Razor's Edge, The (1984)

The Razor's Edge (1984), directed by John Byrum.

Shaken by his experience as an ambulance driver in WW1, a man leaves his conventional life and becomes a seeker. After finding his enlightenment in India he returns and tries to repair the damaged lives of his friends.

This was made before as The Razor's Edge (1946). Neither version is entirely satisfactory. The strongest part of this one is in the final third, with Theresa Russell's heartrending portrayal of doomed Sophie, drunken and prostituting herself after the death of her husband and child. It's a dilemma without a solution: how do you save someone from themselves? Sometimes you don't.

Bill Murray had been all comedy before this. Like John Cleese and Phil Hartman he is so good at the comic mugging of seriousness that we don't quite know how to take him in a dramatic role. And yet: why can't "Larry Darrell" be a funny guy? Class clowns hurt, too. In the 1946 version he was played by a swashbuckling actor. Which is the more common type of character in the real world?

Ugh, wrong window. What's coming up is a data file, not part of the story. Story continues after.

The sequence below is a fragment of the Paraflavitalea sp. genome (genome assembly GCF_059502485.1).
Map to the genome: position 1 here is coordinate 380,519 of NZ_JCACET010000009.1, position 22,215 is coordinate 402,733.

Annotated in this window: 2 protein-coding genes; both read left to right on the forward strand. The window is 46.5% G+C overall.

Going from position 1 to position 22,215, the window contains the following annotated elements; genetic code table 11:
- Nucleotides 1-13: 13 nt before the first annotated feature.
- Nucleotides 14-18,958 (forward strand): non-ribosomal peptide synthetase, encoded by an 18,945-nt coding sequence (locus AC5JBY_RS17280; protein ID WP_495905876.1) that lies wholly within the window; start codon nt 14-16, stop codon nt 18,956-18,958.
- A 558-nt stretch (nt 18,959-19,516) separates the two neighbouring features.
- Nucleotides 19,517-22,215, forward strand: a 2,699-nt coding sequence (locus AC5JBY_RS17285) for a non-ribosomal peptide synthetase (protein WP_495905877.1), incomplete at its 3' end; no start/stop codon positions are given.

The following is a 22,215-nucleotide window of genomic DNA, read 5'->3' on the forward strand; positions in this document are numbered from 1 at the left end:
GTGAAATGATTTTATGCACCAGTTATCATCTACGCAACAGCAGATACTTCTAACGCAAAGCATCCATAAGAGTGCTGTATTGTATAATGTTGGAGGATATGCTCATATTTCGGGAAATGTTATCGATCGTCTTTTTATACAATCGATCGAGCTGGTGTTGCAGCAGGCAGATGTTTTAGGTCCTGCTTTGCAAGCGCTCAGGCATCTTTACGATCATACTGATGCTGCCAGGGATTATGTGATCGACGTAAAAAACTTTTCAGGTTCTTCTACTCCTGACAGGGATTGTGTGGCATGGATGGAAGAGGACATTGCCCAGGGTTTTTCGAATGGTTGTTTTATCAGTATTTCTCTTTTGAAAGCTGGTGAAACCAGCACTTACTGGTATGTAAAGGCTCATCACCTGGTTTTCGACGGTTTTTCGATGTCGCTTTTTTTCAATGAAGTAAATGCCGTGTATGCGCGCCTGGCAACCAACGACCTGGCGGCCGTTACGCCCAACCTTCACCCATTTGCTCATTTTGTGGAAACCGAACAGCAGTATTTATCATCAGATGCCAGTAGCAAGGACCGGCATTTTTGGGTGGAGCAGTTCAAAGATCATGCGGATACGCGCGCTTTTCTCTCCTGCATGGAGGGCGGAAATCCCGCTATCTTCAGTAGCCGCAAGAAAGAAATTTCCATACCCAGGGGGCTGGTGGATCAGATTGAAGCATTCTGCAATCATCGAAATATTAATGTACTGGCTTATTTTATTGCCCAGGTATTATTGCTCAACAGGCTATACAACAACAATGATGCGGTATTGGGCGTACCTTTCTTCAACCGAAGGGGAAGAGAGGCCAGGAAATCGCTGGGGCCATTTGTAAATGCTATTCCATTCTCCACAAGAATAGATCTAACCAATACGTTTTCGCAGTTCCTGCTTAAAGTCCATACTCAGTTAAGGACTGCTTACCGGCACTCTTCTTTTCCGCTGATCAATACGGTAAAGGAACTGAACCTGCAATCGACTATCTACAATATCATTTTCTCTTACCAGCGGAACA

Murray has done more serious roles since then, perhaps making it easier to accept him in this one now.

I always kept a look out for Theresa Russell in those days. A beautiful woman doing dangerous things; she had a whole series of edgy, experimental roles. This was aided by her work with sometime husband and director Nicholas Roeg.

The dialogue is often cumbersome and Denholm Elliott's talent is wasted. Murray is our hero but he's no superhero and can't save the day. This gives the whole production a despairing tone.

It was a critical and commercial flop. The deal with the studio was that Murray could make this in exchange for appearing in Ghostbusters.

Available on DVD.